2345 345 6 7

(5.1)

The distance d was measured each time, before the beginning each measurement.

Knowing the size of the pixel, the size of the areas of interest was calculated for each thermal image referring to each panel. In this way it was possible to relate the surface temperatures to the entire length l

TOT

(

Figure 5.19

). The area of influence of the thermal bridge is defined as the extension of the thermal bridge, multiplied by the l

tb

. The l

tb

is defined along the line perpendicular to the thermal bridge and its length extends until a distance from the thermal bridge, corresponding to 99% of the total temperature difference along the line, is achieved. The l

1D

, the entire undisturbed area, is calculated as the difference between l

TOT and the length of l

tb

.

Figure 5.19 - Example calculation l tb

on a thermal image of a panel

For the calibration of the IR camera, an area is selected on the thermogram and the average temperature of the area is compared with the one measured by the thermocouple. For each thermogram an apparent emissivity was calculated in order to reach a temperature value as close as possible to that one of the thermocouple. Finally the average emissivity ε calculated as in

Figure 5.20

was set as the ε

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ASSESSMENT BY MEANS OF CLIMATIC CELL value for the IR camera (it should be specified that the emissivity is apparent and not the real one of the material).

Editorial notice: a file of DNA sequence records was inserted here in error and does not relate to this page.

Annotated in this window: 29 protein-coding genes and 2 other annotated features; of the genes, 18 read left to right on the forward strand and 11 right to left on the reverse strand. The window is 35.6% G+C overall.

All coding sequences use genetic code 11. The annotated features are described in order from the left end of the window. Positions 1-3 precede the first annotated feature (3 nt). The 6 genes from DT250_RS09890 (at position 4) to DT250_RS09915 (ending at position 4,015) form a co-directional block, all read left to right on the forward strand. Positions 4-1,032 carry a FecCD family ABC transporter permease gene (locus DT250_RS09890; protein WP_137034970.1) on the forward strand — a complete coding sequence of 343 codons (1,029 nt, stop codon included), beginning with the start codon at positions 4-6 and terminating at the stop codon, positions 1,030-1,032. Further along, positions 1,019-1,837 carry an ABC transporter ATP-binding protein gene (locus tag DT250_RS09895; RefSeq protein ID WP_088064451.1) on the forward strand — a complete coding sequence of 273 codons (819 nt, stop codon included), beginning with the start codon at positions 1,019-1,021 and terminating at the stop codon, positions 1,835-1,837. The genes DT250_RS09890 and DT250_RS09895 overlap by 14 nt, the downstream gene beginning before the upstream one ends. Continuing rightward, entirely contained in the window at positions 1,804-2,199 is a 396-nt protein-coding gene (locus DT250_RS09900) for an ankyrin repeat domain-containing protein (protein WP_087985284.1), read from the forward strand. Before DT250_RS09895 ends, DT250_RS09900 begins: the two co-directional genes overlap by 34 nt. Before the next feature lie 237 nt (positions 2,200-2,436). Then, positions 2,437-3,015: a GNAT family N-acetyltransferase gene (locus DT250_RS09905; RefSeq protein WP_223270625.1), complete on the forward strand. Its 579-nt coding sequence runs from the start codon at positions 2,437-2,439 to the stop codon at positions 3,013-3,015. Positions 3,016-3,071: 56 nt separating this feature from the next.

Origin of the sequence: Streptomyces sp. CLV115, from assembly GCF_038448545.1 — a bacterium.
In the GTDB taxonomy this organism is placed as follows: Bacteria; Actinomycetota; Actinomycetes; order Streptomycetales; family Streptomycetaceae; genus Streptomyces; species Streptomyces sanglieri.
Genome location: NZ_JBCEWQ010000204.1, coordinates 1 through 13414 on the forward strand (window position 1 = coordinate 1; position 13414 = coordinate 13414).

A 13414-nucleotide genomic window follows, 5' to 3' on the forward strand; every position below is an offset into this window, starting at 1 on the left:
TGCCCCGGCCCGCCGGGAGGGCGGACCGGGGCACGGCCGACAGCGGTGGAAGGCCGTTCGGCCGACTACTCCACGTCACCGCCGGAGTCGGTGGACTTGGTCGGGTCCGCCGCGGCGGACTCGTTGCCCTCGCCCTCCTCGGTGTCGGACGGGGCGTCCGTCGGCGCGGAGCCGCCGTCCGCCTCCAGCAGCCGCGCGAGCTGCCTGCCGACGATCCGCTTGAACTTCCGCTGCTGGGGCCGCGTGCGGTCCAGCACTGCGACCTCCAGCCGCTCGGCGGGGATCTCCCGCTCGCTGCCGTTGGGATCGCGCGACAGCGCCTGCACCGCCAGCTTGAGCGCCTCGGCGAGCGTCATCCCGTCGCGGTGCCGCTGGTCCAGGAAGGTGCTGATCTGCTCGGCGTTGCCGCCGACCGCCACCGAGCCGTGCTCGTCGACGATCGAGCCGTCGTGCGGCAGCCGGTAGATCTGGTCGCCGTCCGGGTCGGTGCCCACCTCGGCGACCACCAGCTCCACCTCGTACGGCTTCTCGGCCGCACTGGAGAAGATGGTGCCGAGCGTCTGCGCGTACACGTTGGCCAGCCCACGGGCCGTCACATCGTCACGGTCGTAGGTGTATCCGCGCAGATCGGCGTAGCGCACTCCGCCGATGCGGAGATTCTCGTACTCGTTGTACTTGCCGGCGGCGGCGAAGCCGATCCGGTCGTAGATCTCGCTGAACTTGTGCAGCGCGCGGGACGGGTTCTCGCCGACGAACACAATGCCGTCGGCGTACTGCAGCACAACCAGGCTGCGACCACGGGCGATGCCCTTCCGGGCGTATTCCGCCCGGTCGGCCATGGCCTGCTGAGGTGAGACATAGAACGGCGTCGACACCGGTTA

Figure 5.20 - Emissivity values for each thermogram and identification of the average value used for calculations

5.4

Thermal bridge characterisation methods

5.4.1

HFM analysis

The aim of the heat flow meter analysis is the evaluation of the thermal performance of the S+G design options by quantifying the linear transmittance value. The physical data measured are the heat fluxes passing through the components and the temperatures on both surface and in both environments

(

Figure 5.16

).

The linear transmittance value Ψ [W/mK] was calculated according to the EN/ISO 10211-1 [40]. Ψ is the additional heat flow across the mock-ups by meter length and one degree temperature difference due to the thermal bridge, compared to the one dimensional heat flow, both in steady state conditions:

∙ ∙ ∆ ∙ ! ∙ ∆

[W] (5.2)

Where:

Ψ is the linear thermal transmittance of the linear thermal bridge separating the two environments being considered [W/mK];

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A tot

is the total area of the component [m

2

];

U

1D

is the thermal transmittance of the 1-D component k separating the two environments being considered [W/m

2